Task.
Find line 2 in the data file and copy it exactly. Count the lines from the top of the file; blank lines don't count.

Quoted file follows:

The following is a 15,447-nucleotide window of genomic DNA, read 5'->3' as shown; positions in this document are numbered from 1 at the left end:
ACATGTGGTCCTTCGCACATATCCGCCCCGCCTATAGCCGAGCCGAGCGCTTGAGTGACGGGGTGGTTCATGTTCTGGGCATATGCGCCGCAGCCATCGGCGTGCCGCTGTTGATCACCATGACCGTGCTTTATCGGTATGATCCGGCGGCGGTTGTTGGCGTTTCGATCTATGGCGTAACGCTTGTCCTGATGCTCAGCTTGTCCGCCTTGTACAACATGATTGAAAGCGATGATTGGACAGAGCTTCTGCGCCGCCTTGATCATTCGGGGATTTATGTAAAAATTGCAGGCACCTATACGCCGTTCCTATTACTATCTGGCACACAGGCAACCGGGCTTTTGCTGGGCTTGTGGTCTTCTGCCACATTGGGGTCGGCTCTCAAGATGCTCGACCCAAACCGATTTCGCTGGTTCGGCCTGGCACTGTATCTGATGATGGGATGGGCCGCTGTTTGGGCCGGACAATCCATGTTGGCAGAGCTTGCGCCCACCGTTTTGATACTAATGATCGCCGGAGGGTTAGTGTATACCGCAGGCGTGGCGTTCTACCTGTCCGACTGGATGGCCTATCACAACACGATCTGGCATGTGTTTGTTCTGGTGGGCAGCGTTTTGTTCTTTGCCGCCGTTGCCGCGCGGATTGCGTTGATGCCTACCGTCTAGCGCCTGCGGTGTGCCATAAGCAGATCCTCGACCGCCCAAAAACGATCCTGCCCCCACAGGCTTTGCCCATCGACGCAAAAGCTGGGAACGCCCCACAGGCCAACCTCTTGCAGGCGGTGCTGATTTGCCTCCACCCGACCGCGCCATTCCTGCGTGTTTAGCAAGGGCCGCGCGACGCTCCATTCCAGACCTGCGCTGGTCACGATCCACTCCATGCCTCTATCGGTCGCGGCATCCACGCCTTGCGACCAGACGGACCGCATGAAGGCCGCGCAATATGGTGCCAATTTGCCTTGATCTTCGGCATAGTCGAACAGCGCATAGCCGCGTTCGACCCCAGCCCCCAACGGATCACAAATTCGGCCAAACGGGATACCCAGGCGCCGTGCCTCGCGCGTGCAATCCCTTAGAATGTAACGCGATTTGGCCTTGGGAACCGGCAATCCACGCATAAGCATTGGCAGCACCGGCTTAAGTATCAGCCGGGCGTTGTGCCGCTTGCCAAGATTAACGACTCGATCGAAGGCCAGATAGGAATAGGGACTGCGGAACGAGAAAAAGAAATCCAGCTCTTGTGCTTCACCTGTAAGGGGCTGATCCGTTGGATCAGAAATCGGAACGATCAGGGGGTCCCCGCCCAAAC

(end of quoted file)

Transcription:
ACATGTGGTCCTTCGCACATATCCGCCCCGCCTATAGCCGAGCCGAGCGCTTGAGTGACGGGGTGGTTCATGTTCTGGGCATATGCGCCGCAGCCATCGGCGTGCCGCTGTTGATCACCATGACCGTGCTTTATCGGTATGATCCGGCGGCGGTTGTTGGCGTTTCGATCTATGGCGTAACGCTTGTCCTGATGCTCAGCTTGTCCGCCTTGTACAACATGATTGAAAGCGATGATTGGACAGAGCTTCTGCGCCGCCTTGATCATTCGGGGATTTATGTAAAAATTGCAGGCACCTATACGCCGTTCCTATTACTATCTGGCACACAGGCAACCGGGCTTTTGCTGGGCTTGTGGTCTTCTGCCACATTGGGGTCGGCTCTCAAGATGCTCGACCCAAACCGATTTCGCTGGTTCGGCCTGGCACTGTATCTGATGATGGGATGGGCCGCTGTTTGGGCCGGACAATCCATGTTGGCAGAGCTTGCGCCCACCGTTTTGATACTAATGATCGCCGGAGGGTTAGTGTATACCGCAGGCGTGGCGTTCTACCTGTCCGACTGGATGGCCTATCACAACACGATCTGGCATGTGTTTGTTCTGGTGGGCAGCGTTTTGTTCTTTGCCGCCGTTGCCGCGCGGATTGCGTTGATGCCTACCGTCTAGCGCCTGCGGTGTGCCATAAGCAGATCCTCGACCGCCCAAAAACGATCCTGCCCCCACAGGCTTTGCCCATCGACGCAAAAGCTGGGAACGCCCCACAGGCCAACCTCTTGCAGGCGGTGCTGATTTGCCTCCACCCGACCGCGCCATTCCTGCGTGTTTAGCAAGGGCCGCGCGACGCTCCATTCCAGACCTGCGCTGGTCACGATCCACTCCATGCCTCTATCGGTCGCGGCATCCACGCCTTGCGACCAGACGGACCGCATGAAGGCCGCGCAATATGGTGCCAATTTGCCTTGATCTTCGGCATAGTCGAACAGCGCATAGCCGCGTTCGACCCCAGCCCCCAACGGATCACAAATTCGGCCAAACGGGATACCCAGGCGCCGTGCCTCGCGCGTGCAATCCCTTAGAATGTAACGCGATTTGGCCTTGGGAACCGGCAATCCACGCATAAGCATTGGCAGCACCGGCTTAAGTATCAGCCGGGCGTTGTGCCGCTTGCCAAGATTAACGACTCGATCGAAGGCCAGATAGGAATAGGGACTGCGGAACGAGAAAAAGAAATCCAGCTCTTGTGCTTCACCTGTAAGGGGCTGATCCGTTGGATCAGAAATCGGAACGATCAGGGGGTCCCCGCCCAAAC